DA calls on police management to take action amid Fifa claims
The DA says it will follow up with police about previous complaints against Danny Jordaan & Molefi Oliphant.
CAPE TOWN - The Democratic Alliance (DA) is demanding police management take action following claims South Africa paid $10 million bribe to secure votes for the hosting of the 2010 World Cup.
The world football body says it has today submitted documents to US authorities in an effort to reclaim tens of millions of dollars pocketed illegally by corrupt Fifa members and other football officials.
In a 22-page submission to the US Department of Justice, Fifa are now looking at recovering over $100 million.
In Fifa's submission under the heading 'Defendants, Warner and Blazer's $10 Million 2010 Fifa World CupTM Vote Scheme', they say that it's apparent that a number off officials abused their positions and that Jack Warner and Chuck Blazer engineered a scheme for a $10 million pay-off in exchange for votes for the tournament.
DA MP Solly Malatsi said, "Fifa is now on record characterising the $10 million as a bribe… this confirms everyone's suspicion that it looked like a bribe and it's now confirmed that it's a bribe."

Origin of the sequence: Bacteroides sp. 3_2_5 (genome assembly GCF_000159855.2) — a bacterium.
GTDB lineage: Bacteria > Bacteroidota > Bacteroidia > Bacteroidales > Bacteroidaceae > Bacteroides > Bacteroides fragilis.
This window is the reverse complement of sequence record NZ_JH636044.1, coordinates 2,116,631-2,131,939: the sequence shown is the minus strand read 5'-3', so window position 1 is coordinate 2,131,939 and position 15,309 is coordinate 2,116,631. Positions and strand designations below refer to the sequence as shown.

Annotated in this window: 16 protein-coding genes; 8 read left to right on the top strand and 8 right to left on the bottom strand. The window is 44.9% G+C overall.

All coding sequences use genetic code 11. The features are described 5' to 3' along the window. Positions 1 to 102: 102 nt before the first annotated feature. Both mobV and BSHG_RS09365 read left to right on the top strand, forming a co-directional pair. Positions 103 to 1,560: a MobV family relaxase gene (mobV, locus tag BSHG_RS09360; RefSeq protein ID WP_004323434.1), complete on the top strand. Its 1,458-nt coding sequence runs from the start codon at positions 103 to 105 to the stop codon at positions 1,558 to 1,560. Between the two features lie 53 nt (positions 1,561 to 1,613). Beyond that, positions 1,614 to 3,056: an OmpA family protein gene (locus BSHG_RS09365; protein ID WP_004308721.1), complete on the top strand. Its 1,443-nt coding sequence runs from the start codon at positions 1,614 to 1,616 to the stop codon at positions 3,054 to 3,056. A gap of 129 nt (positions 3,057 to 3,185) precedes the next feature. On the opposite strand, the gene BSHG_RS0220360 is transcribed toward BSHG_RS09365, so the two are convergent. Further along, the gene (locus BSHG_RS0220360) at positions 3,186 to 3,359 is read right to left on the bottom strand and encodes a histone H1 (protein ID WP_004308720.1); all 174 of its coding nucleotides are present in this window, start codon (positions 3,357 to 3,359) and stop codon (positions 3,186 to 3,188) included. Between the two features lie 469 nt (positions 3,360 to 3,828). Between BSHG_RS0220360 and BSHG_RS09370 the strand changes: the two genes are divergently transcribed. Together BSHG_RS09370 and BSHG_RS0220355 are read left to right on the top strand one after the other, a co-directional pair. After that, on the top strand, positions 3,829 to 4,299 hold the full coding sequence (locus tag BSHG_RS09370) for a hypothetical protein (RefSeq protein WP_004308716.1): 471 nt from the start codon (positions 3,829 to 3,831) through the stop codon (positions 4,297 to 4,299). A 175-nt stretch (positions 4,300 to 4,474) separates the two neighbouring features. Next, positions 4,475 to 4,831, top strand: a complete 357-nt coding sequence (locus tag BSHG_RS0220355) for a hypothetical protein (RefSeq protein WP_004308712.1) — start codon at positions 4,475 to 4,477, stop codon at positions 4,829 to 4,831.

Malatsi says the party will follow up with police regarding a previous criminal complaint against LOC members Danny Jordaan and Molefi Oliphant.
"If there was ever a time for South African law authorities to take it into consideration, that time is now."
Oliphant has told Eyewitness News he stands by the contents of a previous letter, saying the money paid to Concacaf was for "Diaspora Legacy Programme".
'SA DID NOT PAY A BRIBE'
In June last year, Sports Minister Fikile Mbalula said the South African government and the LOC did not pay a bribe in its bid to host the 2010 Fifa World Cup.
An Interpol red notice had been issued for former Fifa vice president Jack Warner and five other Fifa officials.
Warner had direct control over the money paid by Fifa, allegedly on South Africa's behalf.
Mbalula said it had been noted the payment of $10m dollars did not come out of the government coffers.
"I can today equivocally state that this payment was not a bribe."
At the press briefing then, Mbalula went through the previous statements released by his department and highlighted key points made then.
The minister said he and his department had refused to be caught up in a battle between the US and Fifa, and that Fifa must speak for themselves.
Mbalula called on the Federal Bureau of Investigation (FBI) to furnish government with the indictment.
"I also wish to indicate that the current minister had noted the payment of the $10 million grant in the indictment and noted that this money was not paid through government and those of the local organising committee."
A 2008 letter from Oliphant to Fifa Secretary General Jerome Valcke came to light on shortly before Mbalula's press conference in which Safa requested $10 million, that should have come to South Africa for the hosting of the 2010 tournament, be directed to a development project in the Caribbean, controlled by the now disgraced former Confederation of North, Central America and Caribbean Association Football boss Jack Warner.